Academic Exam Copies
If you teach a course or supervise an academic program where The Impossible might work as a text, you can get a free academic exam copy by filling out this request form. If you aren't teaching a relevant course you can easily order the book from your local Independent Bookstore. I hope you'll get a copy and strongly consider it for your classes. The book has gotten wonderful classroom responses, at all academic levels and at every kind of schools.
Here are some responses from faculty who've taught the book. You can find info on Soul's classroom responses by clicking here. If you end up assigning The Impossible, please email me on how students respond and on any service learning projects. If you'd like to receive my periodic articles or information on future books and on my the national nonpartisan Campus Election Engagement Project that I founded, please subscribe to my education email list (form on right side of page.)
More Faculty Responses
“I've used The Impossible twice with great success for one of our school’s required service-learning courses The diversity of the readings, both in content and style, worked very well. They helped create great dialog about the recent election (our first class was in October) and the tsunami disaster. Both courses included service learning and social activism components. There really couldn't have been a better text. The online questions were a great help too."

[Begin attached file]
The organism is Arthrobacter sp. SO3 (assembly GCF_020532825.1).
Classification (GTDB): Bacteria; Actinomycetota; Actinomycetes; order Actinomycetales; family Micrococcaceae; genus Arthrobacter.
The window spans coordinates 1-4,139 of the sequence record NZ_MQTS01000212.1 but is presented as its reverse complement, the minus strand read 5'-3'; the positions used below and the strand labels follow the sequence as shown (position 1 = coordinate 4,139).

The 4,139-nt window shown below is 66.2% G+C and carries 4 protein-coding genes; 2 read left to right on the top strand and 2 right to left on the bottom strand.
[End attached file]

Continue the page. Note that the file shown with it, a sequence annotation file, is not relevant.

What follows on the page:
-—Aubrey Lee, Department of Sociology Tusculum College, Greenville, TN
"My first-year seminar students thoroughly enjoyed the pieces they read from The Impossible Will Take a Little While. My colleague and I were extremely pleased with the success of the theme, "The Literature of Hope," and are interested in repeating it and using your anthology again."
-—Carmen Werder, first year programs, Western Washington University, Bellingham, WA
"I’ve used The Impossible in three service learning classes for student athletes at the University of Central Florida. The readings stimulate interest, provoke informed and engaged discussion, and provide a meaningful context within which the student-athletes understand themselves, how they are viewed by others, and how they can use the power and appeal of sport to effect meaningful social change. We also used the book with great responses in programs with minor league players of the Boston Red Sox and New York Mets. And UCF’s civic-engagement coordinator is considering it for all-campus adoption next fall."
-—Richard Astro, Distinguished University Professor, Drexel University, Philadelphia, PA, Chief Academic Officer, National Consortium for Academics and Sports